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How easy does a lawnmower blade become dull?


unclejack's Avatar
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06-29-11, 08:16 AM   #1  
How easy does a lawnmower blade become dull?

Hello, I know this is kind of a dumb question but bare with me! I have a Craftsmen 17hp 42inch riding lawnmower. It seems as though my blades become dull very easily. I just had them sharpened before the last time I mowed the yard. I mowed this time and it seems like it's not mowing very well. Although, my yard consists of mud (at times) tree roots, rocks, etc. My yard is a tough one to mow as I also try to mow around my pond which tends to be muddy at times. Any help is always appreciated! Thanks! Jack

 
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06-29-11, 09:18 AM   #2  
My opinion...wet grass, rocks, sticks, etc are very tough on blades.

Also...make sure you are running at high enough engine speed. My old neighbor would put around at maybe 1/4 throttle in a higher gear and wondered why his cut was bad.

Check the tips of the cut grass...if they are clean cuts, not shredded...then I wouldn't worry much.


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06-29-11, 09:32 AM   #3  
Around my area, sand is the main culprit for dulling blades. The dryer it is and the lower people cut the grass, the faster the blades get sand blasted and dull. We have creeping grasses here like St. Augustine, Bermuda, and Centipede. A lot of folks think cutting their grass low will postpone their next mowing a little longer, so they do it, but it keeps the grass from making a thatch and allows dirt patches to develop. Those are the same people who need blades sharpened all the time and get holes sand blasted through their decks.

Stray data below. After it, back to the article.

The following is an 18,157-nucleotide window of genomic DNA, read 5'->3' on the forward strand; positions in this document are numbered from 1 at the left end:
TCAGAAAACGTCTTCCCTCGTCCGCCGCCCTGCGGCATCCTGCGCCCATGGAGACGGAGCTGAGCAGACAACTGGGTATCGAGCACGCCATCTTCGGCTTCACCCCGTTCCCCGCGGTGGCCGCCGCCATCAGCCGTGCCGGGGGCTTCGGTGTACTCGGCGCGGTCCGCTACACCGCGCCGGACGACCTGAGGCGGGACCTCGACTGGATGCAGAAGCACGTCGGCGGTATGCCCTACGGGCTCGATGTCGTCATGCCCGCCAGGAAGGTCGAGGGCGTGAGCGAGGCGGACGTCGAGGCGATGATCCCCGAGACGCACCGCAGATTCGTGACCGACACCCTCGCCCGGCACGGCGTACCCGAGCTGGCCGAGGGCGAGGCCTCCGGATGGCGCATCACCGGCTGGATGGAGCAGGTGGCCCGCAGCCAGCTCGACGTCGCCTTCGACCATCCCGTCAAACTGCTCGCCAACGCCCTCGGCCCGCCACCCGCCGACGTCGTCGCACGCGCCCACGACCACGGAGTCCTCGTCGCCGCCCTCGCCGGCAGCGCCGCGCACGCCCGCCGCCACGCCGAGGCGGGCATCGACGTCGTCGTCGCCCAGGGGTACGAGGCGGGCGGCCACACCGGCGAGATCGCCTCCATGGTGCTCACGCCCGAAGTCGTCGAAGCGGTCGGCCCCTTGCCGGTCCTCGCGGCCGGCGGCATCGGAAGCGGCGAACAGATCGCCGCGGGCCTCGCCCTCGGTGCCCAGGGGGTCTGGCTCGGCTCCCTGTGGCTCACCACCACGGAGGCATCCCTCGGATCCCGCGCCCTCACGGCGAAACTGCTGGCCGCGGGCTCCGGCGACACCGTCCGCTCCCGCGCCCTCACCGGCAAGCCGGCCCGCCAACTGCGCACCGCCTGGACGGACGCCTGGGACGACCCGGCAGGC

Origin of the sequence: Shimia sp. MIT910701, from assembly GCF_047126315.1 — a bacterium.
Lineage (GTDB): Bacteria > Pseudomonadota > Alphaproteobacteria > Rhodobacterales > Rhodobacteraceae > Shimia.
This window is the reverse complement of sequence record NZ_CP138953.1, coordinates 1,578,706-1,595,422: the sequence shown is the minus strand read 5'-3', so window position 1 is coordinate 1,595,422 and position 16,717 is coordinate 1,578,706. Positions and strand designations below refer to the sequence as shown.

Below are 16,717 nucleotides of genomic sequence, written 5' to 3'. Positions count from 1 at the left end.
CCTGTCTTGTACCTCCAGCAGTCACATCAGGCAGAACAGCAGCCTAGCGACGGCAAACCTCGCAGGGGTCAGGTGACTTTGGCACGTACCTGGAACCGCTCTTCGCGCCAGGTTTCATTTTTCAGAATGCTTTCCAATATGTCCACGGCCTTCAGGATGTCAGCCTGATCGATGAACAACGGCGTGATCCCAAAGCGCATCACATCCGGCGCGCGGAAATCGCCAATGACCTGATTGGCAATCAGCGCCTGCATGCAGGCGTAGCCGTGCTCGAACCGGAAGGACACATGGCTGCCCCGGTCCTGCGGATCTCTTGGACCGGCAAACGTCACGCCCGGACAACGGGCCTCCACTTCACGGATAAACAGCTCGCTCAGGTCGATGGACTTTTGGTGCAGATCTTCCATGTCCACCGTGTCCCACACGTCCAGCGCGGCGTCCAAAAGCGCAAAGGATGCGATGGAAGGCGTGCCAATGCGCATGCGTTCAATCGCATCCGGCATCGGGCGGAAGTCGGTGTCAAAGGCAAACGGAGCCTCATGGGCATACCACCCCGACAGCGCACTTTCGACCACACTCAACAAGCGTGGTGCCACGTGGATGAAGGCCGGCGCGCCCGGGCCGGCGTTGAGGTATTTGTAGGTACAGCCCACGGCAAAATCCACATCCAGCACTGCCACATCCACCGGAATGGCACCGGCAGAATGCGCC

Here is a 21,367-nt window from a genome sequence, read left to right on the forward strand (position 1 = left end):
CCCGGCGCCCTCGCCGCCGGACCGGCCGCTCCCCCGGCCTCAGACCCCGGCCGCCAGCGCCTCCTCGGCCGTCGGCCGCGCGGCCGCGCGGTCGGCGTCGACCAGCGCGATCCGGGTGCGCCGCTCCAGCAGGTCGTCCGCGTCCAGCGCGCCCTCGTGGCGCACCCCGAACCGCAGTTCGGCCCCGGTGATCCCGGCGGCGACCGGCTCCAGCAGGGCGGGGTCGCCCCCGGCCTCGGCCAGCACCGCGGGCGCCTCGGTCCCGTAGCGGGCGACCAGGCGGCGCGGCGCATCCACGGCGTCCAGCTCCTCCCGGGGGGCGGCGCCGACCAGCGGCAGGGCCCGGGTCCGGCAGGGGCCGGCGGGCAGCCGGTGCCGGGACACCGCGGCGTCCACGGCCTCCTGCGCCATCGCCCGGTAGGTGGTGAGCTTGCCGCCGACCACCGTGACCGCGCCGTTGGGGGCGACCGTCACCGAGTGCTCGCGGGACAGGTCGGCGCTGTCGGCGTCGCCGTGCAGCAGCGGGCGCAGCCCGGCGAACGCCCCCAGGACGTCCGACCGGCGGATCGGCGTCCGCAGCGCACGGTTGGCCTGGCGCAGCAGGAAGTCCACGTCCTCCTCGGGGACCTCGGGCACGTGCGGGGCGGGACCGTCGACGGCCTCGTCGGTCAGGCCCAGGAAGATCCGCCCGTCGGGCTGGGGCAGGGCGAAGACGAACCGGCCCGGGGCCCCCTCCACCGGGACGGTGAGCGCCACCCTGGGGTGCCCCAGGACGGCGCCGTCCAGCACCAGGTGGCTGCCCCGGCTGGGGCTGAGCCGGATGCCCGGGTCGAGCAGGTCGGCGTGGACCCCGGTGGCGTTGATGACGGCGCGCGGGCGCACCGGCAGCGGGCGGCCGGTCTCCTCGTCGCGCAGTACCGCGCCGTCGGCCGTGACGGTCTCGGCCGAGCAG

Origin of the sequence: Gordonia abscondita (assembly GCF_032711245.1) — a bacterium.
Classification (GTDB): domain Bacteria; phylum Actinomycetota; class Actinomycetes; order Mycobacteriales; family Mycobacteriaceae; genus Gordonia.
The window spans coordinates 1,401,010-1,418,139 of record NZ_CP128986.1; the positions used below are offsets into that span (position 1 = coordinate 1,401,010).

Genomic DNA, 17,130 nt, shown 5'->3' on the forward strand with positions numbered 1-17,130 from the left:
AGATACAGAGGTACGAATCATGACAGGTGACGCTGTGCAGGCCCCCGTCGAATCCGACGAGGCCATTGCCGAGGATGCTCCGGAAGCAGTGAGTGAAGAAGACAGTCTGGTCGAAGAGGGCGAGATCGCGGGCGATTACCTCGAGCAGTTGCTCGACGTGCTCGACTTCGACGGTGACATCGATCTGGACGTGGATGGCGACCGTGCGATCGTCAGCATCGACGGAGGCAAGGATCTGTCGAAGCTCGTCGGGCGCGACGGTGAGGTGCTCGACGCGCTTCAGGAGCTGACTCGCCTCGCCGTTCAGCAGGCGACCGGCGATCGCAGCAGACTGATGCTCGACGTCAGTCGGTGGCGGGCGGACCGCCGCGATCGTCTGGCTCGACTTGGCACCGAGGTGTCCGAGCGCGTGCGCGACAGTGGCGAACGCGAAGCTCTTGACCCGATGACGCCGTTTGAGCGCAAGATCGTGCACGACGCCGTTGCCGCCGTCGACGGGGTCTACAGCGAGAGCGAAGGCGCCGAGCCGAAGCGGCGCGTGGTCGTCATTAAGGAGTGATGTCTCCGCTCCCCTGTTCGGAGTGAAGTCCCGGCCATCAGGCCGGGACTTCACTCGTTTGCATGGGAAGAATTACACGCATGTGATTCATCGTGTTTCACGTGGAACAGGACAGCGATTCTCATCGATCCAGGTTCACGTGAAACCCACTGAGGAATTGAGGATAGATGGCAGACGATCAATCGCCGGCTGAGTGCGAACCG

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07-01-11, 03:01 PM   #4  
Your blades will dull no matter what. I invested in a belt sander a while back, because I was sharpening them after every mow! Using the belt sander, you can sharpen them as often as you need in about 5 minutes.

Something to think about.

Jason

 
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07-09-11, 08:47 AM   #5  
with july and aug ahead of us skip a week or two of mowing and set to one higher setting...so when the dog days kick in that higher setting will shade the roots you'll get your cut and be happy...mowing low to extend cutting it kills the root system in the yards...to shut off and turn brown....do you mulch it???

 
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07-11-11, 06:30 AM   #6  
The shorter you mow, the more likely you are to hit the ground and that dulls blades in a hurry. Rocks ans sticks take a quick toll as well.

 
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05-27-14, 12:07 PM   #7  
I thought I was the only one

Hi all,

I joined this message board just to respond to this (old) thread. I thought I was the only person in the world who had blades wear out after just one mowing. Everything else I found on the 'net seemed like blades should last all mowing season long.

I'm using a Craftsman lawn tractor with a 48" cut on 2 acres. I have sand, a few sticks and pine cones (I try to pick them up, but don't get them all), and wet grass. When I'm done mowing maybe twice, the blades are so dull as to be useless. And we aren't even in the rainy season here yet, where the grass is tall and thick after a week.

OK, I've gone on long enough. I will raise the mower deck up a notch as suggested here. That seems like a good idea.

Thanks,

natchmo

 
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05-27-14, 02:31 PM   #8  
Natchmo, welcome to the forums! The advice in the old thread is still useful. I would add, too, that raising the mower height to a much higher setting (mine is at 3 1/2"), not only will you miss the occasional rock, stick, etc. but your lawn will be greener because the blades of grass will shade the roots from the harsh summer sun.